The inappropriate notion that invaders came and ransacked our temples, looted and ran away with treasures, are a mixed bag of facts and fallacy. For example take the case of Somanath in Gujarat. As cited above, available evidence proves the opposite of what we are made to believe. And when we read about the fact that the same temple also had a mosque in the same premises at one time, the land given by the king to the frequent traders who came to trade in Somanath, we really have o re-look at what we have read so far.

We are told that in 1026, Muhamud of Ghazni came and raised the temple Somanath to the ground, plundered its wealth and breaking the idol there. Up until today, sections of the Indian community hold this incident to be the benchmark for continued violence against Muslims.

It is important to remember that the word Hindu was first mentioned in Arabic texts to mean people who live on the other side of the Sindu river. It had no religious connotation attached to it. It is we who are a nation divided by caste/sect where Brahmins are touted to be the highest, a self-given position, which has defied all rationality. The rigidity of the community and its practices has caused the birth and spread of more tolerant religions like Jainism and Buddhism. Indian history has proved that it is not Hindus, but the sect called Brahmins, who have over and over pushed their way around, and forced themselves over all other religions wiping out their history, burning their texts and forcing them to leave the country, as they did in the case of Buddhists.

If one looks carefully, one is bound to see, there is a method in this madness. It is always, burn, kill, massacre, obliterate.  A body of thought that cannot tolerate or is not open to another point of view, is a dogmatic one, no matter by what name you call it. So pointing fingers at others and blaming them for the violence in our country, is like blaming your neighbour for breaking your house when you yourself have been doing it yourself.

The truth is, we are presently, positioned for another major turn in our country, which mixes politics with religion and many of us fear that the democracy we so happily tout as the world’s largest democracy, may soon be lost to fascists if we are not careful.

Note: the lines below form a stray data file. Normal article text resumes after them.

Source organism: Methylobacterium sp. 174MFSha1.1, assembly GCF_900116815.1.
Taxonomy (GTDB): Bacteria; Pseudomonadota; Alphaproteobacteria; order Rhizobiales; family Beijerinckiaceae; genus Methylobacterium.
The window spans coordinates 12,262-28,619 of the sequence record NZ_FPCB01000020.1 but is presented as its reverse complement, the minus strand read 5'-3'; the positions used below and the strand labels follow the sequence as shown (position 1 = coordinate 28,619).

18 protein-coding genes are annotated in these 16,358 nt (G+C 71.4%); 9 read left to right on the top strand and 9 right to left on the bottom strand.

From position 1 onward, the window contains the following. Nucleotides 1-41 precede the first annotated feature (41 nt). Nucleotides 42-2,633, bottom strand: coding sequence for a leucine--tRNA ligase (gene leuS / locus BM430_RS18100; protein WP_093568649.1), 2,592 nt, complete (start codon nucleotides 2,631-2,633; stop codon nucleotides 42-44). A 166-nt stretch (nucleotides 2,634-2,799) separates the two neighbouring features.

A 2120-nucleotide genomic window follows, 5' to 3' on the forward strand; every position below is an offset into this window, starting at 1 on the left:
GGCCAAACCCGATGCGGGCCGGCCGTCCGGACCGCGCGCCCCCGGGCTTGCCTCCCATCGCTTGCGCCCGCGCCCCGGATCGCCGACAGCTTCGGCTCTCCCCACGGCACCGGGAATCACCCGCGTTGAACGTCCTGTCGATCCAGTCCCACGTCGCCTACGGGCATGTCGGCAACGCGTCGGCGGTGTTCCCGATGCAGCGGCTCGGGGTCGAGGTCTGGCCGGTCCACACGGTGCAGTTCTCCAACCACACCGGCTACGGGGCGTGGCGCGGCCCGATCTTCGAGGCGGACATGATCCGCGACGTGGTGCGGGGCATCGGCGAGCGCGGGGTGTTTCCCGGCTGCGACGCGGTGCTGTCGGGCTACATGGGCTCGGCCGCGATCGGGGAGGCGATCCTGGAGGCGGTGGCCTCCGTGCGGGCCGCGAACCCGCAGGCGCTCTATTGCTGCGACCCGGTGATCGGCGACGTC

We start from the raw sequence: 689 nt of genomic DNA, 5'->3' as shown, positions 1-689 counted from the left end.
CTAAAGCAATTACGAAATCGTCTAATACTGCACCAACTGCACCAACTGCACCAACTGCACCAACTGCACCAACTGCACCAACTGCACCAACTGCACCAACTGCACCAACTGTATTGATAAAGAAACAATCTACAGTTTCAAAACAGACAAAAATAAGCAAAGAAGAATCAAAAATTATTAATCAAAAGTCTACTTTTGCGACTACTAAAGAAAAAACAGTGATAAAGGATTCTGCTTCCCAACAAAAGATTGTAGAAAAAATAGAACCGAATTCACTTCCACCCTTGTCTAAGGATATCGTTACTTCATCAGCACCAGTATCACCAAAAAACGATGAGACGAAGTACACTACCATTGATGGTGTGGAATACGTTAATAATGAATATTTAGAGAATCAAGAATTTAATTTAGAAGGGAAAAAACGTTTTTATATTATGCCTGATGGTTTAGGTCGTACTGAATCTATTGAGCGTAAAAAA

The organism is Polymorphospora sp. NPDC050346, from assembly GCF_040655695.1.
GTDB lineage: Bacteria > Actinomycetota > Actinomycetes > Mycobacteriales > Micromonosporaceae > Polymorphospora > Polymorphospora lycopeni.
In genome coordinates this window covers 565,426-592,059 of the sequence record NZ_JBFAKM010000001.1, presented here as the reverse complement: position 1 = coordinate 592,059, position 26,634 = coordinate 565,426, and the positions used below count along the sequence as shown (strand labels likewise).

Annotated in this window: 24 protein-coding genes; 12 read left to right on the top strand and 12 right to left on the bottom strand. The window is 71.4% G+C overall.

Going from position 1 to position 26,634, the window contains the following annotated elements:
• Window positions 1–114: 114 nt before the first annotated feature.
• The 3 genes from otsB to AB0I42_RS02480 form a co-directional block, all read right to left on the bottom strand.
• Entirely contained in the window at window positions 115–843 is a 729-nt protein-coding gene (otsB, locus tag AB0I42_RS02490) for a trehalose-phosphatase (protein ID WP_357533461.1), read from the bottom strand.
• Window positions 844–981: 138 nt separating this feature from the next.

What if the people running the country make bigger blunders than Godra in the name of wiping out the Muslims? What if, we lose our nation to foreign countries again, who propagate Christianity? What if our personal beliefs are threatened and we have to wear our kastis tied around our arms and not our waists, in order to hide it under the shirt, as they did when Parsis were faced with having to protect their holy thread in Hyderabad, to hide their religion, against the forces of a state that was majorly dominated by Muslims? We have seen at the beginning of this article that even a tolerant practice, such as Buddhism, will not do, if it becomes a fanatical point of view.

The great dilemma we are in at this moment is, can we ever be a nation governed by religion? Can we even tolerate a position of “religion is the opium of the people”? We in fact, must now realise, that we are standing at the threshold of an enormous challenge, that being, to find the way out of this impending mess of caste based, voter Bank politics in the name of democracy.
It calls for a complete makeover of a society which has been placing too much attention to the saffron tikka on the forehead and making much ado about a set of “personal rituals”. Such practices can never become a Rule applicable to all. And if we think it can, then we must admit we have become megalomaniacs.

Even the gentlest of rulers as Asoka, would in such a case make way for a nation to fall apart, once again. The dreaded fear of falling is looming over us.

Note: The views expressed here are entirely my own
Photo credit: Unknown but possibly from the net.